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Supporting Teens Through Difficult Times

Signs of Grief in Children and Teens:

Even the most articulate child or teen expresses grief through verbal, emotional, and physical behaviors. Since each young person is unique and expresses grief in his/her own way, there is a wide range of normal behaviors in the aftermath of a loss. The following are some normal and worrisome behaviors that may be signs of grief in children:

Normal VERBAL Behaviors:

  • Talking about the deceased or loss a lot
  • Not talking about the deceased or loss at all
  • Asking numerous questions
  • Not asking any questions
  • Wanting to hear story of the loss over and over
  • Not wanting to hear the story
  • Wishing to be with the deceased
  • Engaging attention by talking a lot
  • Saying clownish things
  • Mentioning nighttime dreams about the person who died
  • Voicing fears of almost everything and anything
  • Voicing worries about safety, other people getting sick or dying

Normal EMOTIONAL Behaviors:

  • Oceans of tears
  • Crying at unexpected times
  • Having strong feelings about seemingly small things
  • Over-reacting to a situation
  • Under-reacting to a situation
  • Inability to concentrate or focus
  • Being angry at everybody and everything
  • Noncompliance with adults
  • Needing to be near an adult all the time
  • Not wanting to leave home
  • Seeing someone and believing it is the person who died
  • Lowered self-esteem
  • Forgetfulness
  • Irritability
  • Clowning

Normal PHYSICAL Behaviors:

  • Eating a lot
  • Not eating much
  • Sleeping a lot
  • Not sleeping
  • Urine and bowel accidents
  • Pains in stomach and other areas that cannot be explained by physician
  • Non-serious, recurrent illnesses such as colds, sore throats, etc.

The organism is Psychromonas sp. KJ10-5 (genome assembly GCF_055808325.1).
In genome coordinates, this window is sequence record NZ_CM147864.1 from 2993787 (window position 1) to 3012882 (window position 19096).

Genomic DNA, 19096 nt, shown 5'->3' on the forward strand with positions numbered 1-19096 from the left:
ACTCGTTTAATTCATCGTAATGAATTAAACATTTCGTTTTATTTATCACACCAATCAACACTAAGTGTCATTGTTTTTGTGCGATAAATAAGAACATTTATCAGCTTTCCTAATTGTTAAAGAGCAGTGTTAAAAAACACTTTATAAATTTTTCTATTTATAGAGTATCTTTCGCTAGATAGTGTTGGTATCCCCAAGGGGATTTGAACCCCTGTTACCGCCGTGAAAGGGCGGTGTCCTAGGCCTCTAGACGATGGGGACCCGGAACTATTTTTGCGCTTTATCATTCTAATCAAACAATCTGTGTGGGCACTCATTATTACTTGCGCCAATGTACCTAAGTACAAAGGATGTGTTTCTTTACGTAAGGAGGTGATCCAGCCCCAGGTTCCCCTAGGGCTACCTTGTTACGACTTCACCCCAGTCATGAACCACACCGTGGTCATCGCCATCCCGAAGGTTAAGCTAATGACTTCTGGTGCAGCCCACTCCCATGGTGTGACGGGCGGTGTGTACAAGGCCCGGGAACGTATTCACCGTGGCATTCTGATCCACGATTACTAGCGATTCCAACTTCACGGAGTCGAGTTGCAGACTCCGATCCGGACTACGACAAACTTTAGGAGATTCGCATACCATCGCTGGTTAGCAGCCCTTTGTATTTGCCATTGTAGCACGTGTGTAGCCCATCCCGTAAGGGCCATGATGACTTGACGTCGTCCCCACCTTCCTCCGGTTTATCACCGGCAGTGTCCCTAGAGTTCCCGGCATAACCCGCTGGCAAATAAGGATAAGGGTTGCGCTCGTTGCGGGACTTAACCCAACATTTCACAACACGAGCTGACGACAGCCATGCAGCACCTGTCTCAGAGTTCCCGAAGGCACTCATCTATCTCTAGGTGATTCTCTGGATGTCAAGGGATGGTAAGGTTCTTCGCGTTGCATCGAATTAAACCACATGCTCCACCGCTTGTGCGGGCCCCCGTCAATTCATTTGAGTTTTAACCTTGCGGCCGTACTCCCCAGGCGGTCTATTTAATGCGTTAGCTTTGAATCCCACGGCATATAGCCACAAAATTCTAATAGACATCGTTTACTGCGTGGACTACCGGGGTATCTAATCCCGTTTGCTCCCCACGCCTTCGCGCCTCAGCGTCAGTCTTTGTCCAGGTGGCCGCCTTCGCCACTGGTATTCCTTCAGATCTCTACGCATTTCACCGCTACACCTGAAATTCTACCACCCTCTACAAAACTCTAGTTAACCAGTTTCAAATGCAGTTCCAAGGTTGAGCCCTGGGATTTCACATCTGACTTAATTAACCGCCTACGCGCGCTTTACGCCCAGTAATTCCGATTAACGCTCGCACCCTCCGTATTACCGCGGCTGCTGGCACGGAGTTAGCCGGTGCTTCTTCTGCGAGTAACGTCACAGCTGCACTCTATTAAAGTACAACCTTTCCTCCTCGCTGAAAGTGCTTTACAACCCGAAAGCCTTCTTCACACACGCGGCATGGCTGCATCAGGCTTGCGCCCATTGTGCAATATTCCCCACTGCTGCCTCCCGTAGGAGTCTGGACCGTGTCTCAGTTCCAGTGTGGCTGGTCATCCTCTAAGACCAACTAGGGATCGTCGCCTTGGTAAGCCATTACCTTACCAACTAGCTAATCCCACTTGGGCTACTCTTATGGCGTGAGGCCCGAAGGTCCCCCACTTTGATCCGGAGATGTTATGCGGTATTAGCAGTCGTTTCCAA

• Older children wanting to do babyish things such as suck a bottle, play with dolls
  • Aggressive behavior such as hitting, pinching
  • Needing to touch people frequently
  • Weariness and fatigue, even with enough sleep
  • Wanting to rip and destroy things

WORRISOME Behaviors that May Indicate a Need for Extra Support or Referral:

  • Dangerous risk taking: climbing too high, driving too fast, not being afraid
  • Threatening to hurt self or others
  • Self destructive behaviors: drug use, promiscuity, hurting or hitting self
  • Violent play
  • Total withdrawal from people and environment
  • A dramatic change in personality or functioning over a long period of time
  • Any of the “normal” behaviors happening over a very long time or to an extreme

A Special Note about Suicide:

When a child or teen speaks about wanting to die or taking his/her own life, you should always take it seriously, and seek professional help immediately. Some behaviors that may mean your son or daughter is at risk for suicide include the following:

  • Saying, “I want to kill myself” or “I wish I were dead”
  • Total apathy about things the child or teen used to care about
  • Drug or alcohol abuse
  • Showing interest in violent acts or how others have completed suicide
  • Writing notes to friends about ending his/her life
  • Giving away previously valued possessions
  • Asking questions about the use and availability of guns or medications in your home
  • Asking a close friend to enter into a “suicide pact”

Source: Helen McGlauflin